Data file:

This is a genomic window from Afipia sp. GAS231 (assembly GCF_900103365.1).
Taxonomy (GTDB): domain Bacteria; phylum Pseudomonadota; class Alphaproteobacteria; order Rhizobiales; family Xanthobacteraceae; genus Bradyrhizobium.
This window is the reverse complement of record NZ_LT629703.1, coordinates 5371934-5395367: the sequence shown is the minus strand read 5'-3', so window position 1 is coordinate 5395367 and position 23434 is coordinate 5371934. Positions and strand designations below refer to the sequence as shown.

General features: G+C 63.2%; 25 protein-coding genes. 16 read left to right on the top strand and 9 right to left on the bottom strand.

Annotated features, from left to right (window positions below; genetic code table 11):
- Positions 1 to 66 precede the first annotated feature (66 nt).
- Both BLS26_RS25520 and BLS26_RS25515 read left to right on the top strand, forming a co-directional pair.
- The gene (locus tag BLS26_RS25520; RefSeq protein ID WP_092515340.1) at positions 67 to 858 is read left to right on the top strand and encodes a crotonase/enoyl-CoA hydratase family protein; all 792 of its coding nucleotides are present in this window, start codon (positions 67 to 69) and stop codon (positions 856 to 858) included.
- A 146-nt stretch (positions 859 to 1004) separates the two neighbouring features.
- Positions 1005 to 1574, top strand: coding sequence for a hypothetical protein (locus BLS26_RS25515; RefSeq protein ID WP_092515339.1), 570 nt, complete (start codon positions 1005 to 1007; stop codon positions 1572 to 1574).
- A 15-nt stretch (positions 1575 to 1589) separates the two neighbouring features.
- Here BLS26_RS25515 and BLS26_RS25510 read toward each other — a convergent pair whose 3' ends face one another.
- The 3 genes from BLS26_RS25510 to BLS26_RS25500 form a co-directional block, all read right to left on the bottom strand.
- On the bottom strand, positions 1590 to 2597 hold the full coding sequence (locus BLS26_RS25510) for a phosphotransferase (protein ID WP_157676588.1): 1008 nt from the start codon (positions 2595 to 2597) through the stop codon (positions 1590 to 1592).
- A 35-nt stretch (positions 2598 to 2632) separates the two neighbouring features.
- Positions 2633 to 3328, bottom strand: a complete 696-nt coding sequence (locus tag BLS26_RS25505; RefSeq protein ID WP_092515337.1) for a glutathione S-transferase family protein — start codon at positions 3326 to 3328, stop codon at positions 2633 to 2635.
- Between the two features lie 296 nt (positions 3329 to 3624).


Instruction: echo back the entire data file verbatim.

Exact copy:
This is a genomic window from Afipia sp. GAS231 (assembly GCF_900103365.1).
Taxonomy (GTDB): domain Bacteria; phylum Pseudomonadota; class Alphaproteobacteria; order Rhizobiales; family Xanthobacteraceae; genus Bradyrhizobium.
This window is the reverse complement of record NZ_LT629703.1, coordinates 5371934-5395367: the sequence shown is the minus strand read 5'-3', so window position 1 is coordinate 5395367 and position 23434 is coordinate 5371934. Positions and strand designations below refer to the sequence as shown.

General features: G+C 63.2%; 25 protein-coding genes. 16 read left to right on the top strand and 9 right to left on the bottom strand.

Annotated features, from left to right (window positions below; genetic code table 11):
- Positions 1 to 66 precede the first annotated feature (66 nt).
- Both BLS26_RS25520 and BLS26_RS25515 read left to right on the top strand, forming a co-directional pair.
- The gene (locus tag BLS26_RS25520; RefSeq protein ID WP_092515340.1) at positions 67 to 858 is read left to right on the top strand and encodes a crotonase/enoyl-CoA hydratase family protein; all 792 of its coding nucleotides are present in this window, start codon (positions 67 to 69) and stop codon (positions 856 to 858) included.
- A 146-nt stretch (positions 859 to 1004) separates the two neighbouring features.
- Positions 1005 to 1574, top strand: coding sequence for a hypothetical protein (locus BLS26_RS25515; RefSeq protein ID WP_092515339.1), 570 nt, complete (start codon positions 1005 to 1007; stop codon positions 1572 to 1574).
- A 15-nt stretch (positions 1575 to 1589) separates the two neighbouring features.
- Here BLS26_RS25515 and BLS26_RS25510 read toward each other — a convergent pair whose 3' ends face one another.
- The 3 genes from BLS26_RS25510 to BLS26_RS25500 form a co-directional block, all read right to left on the bottom strand.
- On the bottom strand, positions 1590 to 2597 hold the full coding sequence (locus BLS26_RS25510) for a phosphotransferase (protein ID WP_157676588.1): 1008 nt from the start codon (positions 2595 to 2597) through the stop codon (positions 1590 to 1592).
- A 35-nt stretch (positions 2598 to 2632) separates the two neighbouring features.
- Positions 2633 to 3328, bottom strand: a complete 696-nt coding sequence (locus tag BLS26_RS25505; RefSeq protein ID WP_092515337.1) for a glutathione S-transferase family protein — start codon at positions 3326 to 3328, stop codon at positions 2633 to 2635.
- Between the two features lie 296 nt (positions 3329 to 3624).